The preponderance of student responses in the “neutral” range of the Likert scale indicates there is a great deal of variability among student attitudes regarding various aspects of TBL. However, several trends are apparent within the data. Of students polled, 82.9% reported that they “agree” or “strongly agree” with the statement that readiness assurance testing creates manageable deadlines between course examinations (Table 2 Question 14; Table 3). By fostering advanced preparation, TBL helps students who may be less intrinsically motivated to properly structure their study time. Accordingly, 65.9% of students reported they “agree” or “strongly agree” that preparing for TBL is an effective use of study time (Table 2 Question 5; Table 3). It further appears that intellectual gains fostered through TBL extend beyond the mere act of preparing for and taking readiness assurance tests. Our data suggest that a majority of students view the time spent in TBL as a worthwhile learning experience (Table 2 Question 6). Indeed, if this were not the case, periodic individual multiple choice quizzes could replace TBL. It should be noted, however, that data from written responses indicate the process may be more effective with an increased basis on conceptual lecture materials as well as making the clinical cases more applicable to the daily practice of medicine (Table 3).
By allowing for directed small group discussion among peers, 77.7% of students reported they “agree” or “strongly agree” that concepts covered during TBL are more effectively learned than through independent study alone (Table 2 Question 2; Table 3). It is within group discussion that many have postulated the benefits of TBL are uncovered.1,9 Particularly for struggling students, it may be that the mutual consensus of ideas amongst team members necessary to reach a unified response on Group Readiness Assurance Tests and Application Exercise problems provides productive feedback as well as better retention of knowledge.1,9 In concordance with such posits, 84.0% of students responded that they “agree” or “strongly agree” that TBL fosters the use of critical reasoning and clinical problem solving more so than other active methods of teaching and learning (Table 2 Question 3). Further evidence suggesting the importance of team discussion can be found in the written responses, where some students indicated that too much discussion by the instructor can become counterproductive (Table 3). However, when presented with the option of time limits during team discussion, student opinion varied, indicating that group discussion is of paramount importance (Table 2 Question 18). The acquisition and gradual mastery of such skills within a group promotes healthy team dynamics and a strong sense of team unity, as evidenced by the 71.3% of students who reported that they “disagree” or “strongly disagree” that a mid-year change in TBL team assignments would help people further build teamwork skills (Table 2 Question 8; Table 3).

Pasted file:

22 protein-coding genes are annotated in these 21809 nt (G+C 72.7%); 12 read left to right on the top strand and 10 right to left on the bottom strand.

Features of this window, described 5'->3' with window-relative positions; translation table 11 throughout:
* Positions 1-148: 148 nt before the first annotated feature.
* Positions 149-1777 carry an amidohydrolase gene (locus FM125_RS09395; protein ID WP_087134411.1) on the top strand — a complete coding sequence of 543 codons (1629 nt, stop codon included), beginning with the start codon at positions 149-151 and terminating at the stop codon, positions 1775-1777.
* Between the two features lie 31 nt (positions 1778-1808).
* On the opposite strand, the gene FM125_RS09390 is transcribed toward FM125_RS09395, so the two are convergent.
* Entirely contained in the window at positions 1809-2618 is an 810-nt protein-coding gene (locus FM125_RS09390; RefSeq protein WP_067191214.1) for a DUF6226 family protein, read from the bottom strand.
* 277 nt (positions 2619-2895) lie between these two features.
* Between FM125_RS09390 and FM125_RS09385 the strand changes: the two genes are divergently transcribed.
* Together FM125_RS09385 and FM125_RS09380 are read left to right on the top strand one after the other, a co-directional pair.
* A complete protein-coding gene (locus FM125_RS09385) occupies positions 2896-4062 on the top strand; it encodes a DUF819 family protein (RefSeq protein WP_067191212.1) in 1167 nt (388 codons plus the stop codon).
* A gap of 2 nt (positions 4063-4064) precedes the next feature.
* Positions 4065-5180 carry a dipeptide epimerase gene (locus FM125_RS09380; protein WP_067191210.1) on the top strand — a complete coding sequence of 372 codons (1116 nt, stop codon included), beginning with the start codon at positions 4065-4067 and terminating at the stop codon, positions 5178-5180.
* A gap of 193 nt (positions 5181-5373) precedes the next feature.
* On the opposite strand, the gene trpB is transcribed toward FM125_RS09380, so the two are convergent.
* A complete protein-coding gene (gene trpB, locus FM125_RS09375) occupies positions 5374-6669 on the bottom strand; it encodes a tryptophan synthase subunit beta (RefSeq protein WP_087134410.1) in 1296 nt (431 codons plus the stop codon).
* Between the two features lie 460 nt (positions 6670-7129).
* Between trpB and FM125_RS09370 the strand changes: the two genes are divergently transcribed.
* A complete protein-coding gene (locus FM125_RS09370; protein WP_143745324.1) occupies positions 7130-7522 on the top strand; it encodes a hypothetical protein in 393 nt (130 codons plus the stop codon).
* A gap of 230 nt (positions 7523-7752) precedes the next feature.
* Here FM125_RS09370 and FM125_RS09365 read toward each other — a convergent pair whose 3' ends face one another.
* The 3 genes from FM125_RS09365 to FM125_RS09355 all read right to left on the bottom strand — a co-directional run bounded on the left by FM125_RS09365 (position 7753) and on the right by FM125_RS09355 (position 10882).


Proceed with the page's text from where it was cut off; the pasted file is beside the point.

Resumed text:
TBL is an education strategy designed to develop higher order cognitive skills students can apply to real world, clinical problems. By creating a learning environment that depends upon productive group interaction and individual accountability of team members, it prepares students for the clinical experiences which rely heavily on teamwork skills, critical thinking, and problem solving. While individual attitudes toward many aspects of TBL may vary, our data suggest that first year medical students see TBL as a more effective opportunity to foster critical reasoning and clinical problem solving skills than other non-lecture, active methods of teaching and learning (ex: labs and case discussions), as well as allowing for enhanced learning of core concepts through student to student interaction. It is our opinion that, because students view this authentic assessment strategy not merely as assessment, but as learning, it can be applied effectively in a medical school setting. Findings should be interpreted, however, in light of the study’s limitation that responses are from one class of medical school students. Future studies should include the progression of student attitudes toward TBL over a prolonged time period.
We wish to sincerely thank Dr. John F. Donnelly, M.D., Dr. B. Laurel Elder, Ph.D., Dr. Paul G. Koles, M.D., Dr. Gary L. Neider, Ph.D., Dr. Gary M. Onady, Ph.D., and Dr. Larry J. Ream, Ph.D. for providing feedback on survey development and for their support of this project. Their devotion to students has been an inspiration.